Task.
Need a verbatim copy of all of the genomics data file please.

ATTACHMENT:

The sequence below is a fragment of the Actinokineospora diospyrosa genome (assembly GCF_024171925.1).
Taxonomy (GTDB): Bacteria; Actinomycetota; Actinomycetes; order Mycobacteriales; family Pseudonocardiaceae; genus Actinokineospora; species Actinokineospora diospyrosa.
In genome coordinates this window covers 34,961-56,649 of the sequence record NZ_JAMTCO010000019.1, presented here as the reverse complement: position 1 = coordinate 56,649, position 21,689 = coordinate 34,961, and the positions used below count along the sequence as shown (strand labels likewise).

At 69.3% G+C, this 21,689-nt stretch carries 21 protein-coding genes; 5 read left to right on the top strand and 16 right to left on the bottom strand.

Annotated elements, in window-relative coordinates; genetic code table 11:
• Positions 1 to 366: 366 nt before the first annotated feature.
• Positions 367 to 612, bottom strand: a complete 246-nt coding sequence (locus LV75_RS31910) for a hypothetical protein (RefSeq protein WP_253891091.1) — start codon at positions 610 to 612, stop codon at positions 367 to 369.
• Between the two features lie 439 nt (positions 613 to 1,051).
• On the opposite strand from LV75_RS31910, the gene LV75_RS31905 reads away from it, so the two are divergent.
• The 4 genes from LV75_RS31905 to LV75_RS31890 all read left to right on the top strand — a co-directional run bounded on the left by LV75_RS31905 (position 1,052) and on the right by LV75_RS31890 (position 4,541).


The sequence below is a fragment of the Actinokineospora diospyrosa genome (assembly GCF_024171925.1).
Taxonomy (GTDB): Bacteria; Actinomycetota; Actinomycetes; order Mycobacteriales; family Pseudonocardiaceae; genus Actinokineospora; species Actinokineospora diospyrosa.
In genome coordinates this window covers 34,961-56,649 of the sequence record NZ_JAMTCO010000019.1, presented here as the reverse complement: position 1 = coordinate 56,649, position 21,689 = coordinate 34,961, and the positions used below count along the sequence as shown (strand labels likewise).

At 69.3% G+C, this 21,689-nt stretch carries 21 protein-coding genes; 5 read left to right on the top strand and 16 right to left on the bottom strand.

Annotated elements, in window-relative coordinates; genetic code table 11:
• Positions 1 to 366: 366 nt before the first annotated feature.
• Positions 367 to 612, bottom strand: a complete 246-nt coding sequence (locus LV75_RS31910) for a hypothetical protein (RefSeq protein WP_253891091.1) — start codon at positions 610 to 612, stop codon at positions 367 to 369.
• Between the two features lie 439 nt (positions 613 to 1,051).
• On the opposite strand from LV75_RS31910, the gene LV75_RS31905 reads away from it, so the two are divergent.
• The 4 genes from LV75_RS31905 to LV75_RS31890 all read left to right on the top strand — a co-directional run bounded on the left by LV75_RS31905 (position 1,052) and on the right by LV75_RS31890 (position 4,541).